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Old 07-17-2016, 02:55 PM   #1
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Distance

Can anyone tell me how I could figure out distances ( by water ). My problem is we are planning a trip in the early fall but only have a certain time to do it. I know there are a lot of things that can throw things off such as weather, break downs, etc. We're figuring on doing sixty miles a day + or - .So I'm looking at 20-25 days ( that's round trip ) but am trying to figure how far we might be able to get. I know there will be a lot of different opions about this but that's why I'm asking. Thanks in advance.
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Old 07-17-2016, 03:20 PM   #2
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Water way charts have mile markers, Google earth has a distance measurer as a straight line or as a path as in measuring distance on a river. I hope this helps.
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Old 07-17-2016, 03:54 PM   #3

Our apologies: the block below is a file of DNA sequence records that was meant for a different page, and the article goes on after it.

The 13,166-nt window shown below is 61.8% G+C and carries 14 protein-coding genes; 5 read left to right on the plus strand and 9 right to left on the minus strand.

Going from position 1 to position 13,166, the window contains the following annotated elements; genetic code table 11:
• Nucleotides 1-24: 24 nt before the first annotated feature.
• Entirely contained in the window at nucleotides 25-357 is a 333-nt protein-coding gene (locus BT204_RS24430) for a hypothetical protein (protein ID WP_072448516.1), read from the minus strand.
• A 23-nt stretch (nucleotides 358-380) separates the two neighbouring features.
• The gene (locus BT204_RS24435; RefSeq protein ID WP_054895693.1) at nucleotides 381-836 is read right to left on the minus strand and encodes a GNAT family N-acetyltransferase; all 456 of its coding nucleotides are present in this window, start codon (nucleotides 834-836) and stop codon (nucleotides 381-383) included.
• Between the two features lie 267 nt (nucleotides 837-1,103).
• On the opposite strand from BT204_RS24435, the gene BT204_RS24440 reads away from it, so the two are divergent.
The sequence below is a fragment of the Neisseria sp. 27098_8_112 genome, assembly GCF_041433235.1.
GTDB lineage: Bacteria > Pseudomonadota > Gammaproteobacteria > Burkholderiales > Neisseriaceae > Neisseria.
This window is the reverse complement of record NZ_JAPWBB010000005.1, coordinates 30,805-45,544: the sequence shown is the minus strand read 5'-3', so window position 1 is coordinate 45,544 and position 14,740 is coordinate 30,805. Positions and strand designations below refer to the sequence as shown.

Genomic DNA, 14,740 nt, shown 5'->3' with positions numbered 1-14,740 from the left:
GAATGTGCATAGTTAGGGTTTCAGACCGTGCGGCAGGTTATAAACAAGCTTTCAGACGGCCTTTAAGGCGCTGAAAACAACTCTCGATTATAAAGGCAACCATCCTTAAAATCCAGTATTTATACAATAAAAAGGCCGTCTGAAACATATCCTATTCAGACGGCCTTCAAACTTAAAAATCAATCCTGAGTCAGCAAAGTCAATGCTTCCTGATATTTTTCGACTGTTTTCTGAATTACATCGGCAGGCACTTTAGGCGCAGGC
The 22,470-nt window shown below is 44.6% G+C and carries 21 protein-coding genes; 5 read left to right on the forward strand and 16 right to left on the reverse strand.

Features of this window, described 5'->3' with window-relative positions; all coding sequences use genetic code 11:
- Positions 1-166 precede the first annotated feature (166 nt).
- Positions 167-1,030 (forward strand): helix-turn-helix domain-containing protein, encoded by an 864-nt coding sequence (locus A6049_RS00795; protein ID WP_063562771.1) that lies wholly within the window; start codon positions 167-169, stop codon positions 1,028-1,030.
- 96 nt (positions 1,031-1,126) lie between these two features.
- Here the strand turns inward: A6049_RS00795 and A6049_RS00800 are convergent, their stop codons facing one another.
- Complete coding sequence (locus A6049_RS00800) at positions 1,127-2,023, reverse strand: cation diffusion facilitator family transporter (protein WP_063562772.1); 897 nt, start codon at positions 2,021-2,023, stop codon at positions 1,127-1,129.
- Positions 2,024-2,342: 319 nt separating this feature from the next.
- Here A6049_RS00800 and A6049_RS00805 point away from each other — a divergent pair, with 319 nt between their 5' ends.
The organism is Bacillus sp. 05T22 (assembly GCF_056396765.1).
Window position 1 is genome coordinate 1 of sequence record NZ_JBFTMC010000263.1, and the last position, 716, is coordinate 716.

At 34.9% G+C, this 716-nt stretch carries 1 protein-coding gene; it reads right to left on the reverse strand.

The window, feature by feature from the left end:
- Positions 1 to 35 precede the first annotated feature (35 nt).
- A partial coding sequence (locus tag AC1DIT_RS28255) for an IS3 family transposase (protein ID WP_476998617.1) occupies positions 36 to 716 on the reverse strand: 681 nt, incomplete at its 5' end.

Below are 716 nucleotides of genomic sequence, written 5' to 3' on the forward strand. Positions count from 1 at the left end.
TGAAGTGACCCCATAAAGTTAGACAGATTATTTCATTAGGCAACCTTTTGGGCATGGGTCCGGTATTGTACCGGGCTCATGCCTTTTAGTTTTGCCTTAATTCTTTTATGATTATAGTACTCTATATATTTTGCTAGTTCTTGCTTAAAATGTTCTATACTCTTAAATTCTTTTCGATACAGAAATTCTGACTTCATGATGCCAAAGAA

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Originally Posted by gonesailing13 View Post
Can anyone tell me how I could figure out distances ( by water ).
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Old 07-17-2016, 04:00 PM   #4
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I think the OP is asking what a reasonable number of miles per day is to expect.....

If I'm right I have to answer the questions with more questions:

What kind of boat?
What is your cruising speed? Maximum speed and can you do that for a few hours without breaking the bank?
Where? Inner coastal? Lake Erie? Mississippi? Reason I ask is because of weather, currents, bridges fuel availability.....

I have done 125 to 150nm per 24 hours reliably (ONCE did a 200nm day). On the Ocean, in a sailboat, with a lot of wind or motoring hard, in the Gulfstream.... IOW busting butt around the clock. In the Inner Coastal with bridges and no night time movement (63' mast) I was lucky to do 75 on a loooong day.....
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Old 07-17-2016, 04:23 PM   #5
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I read it as trying to figure distances.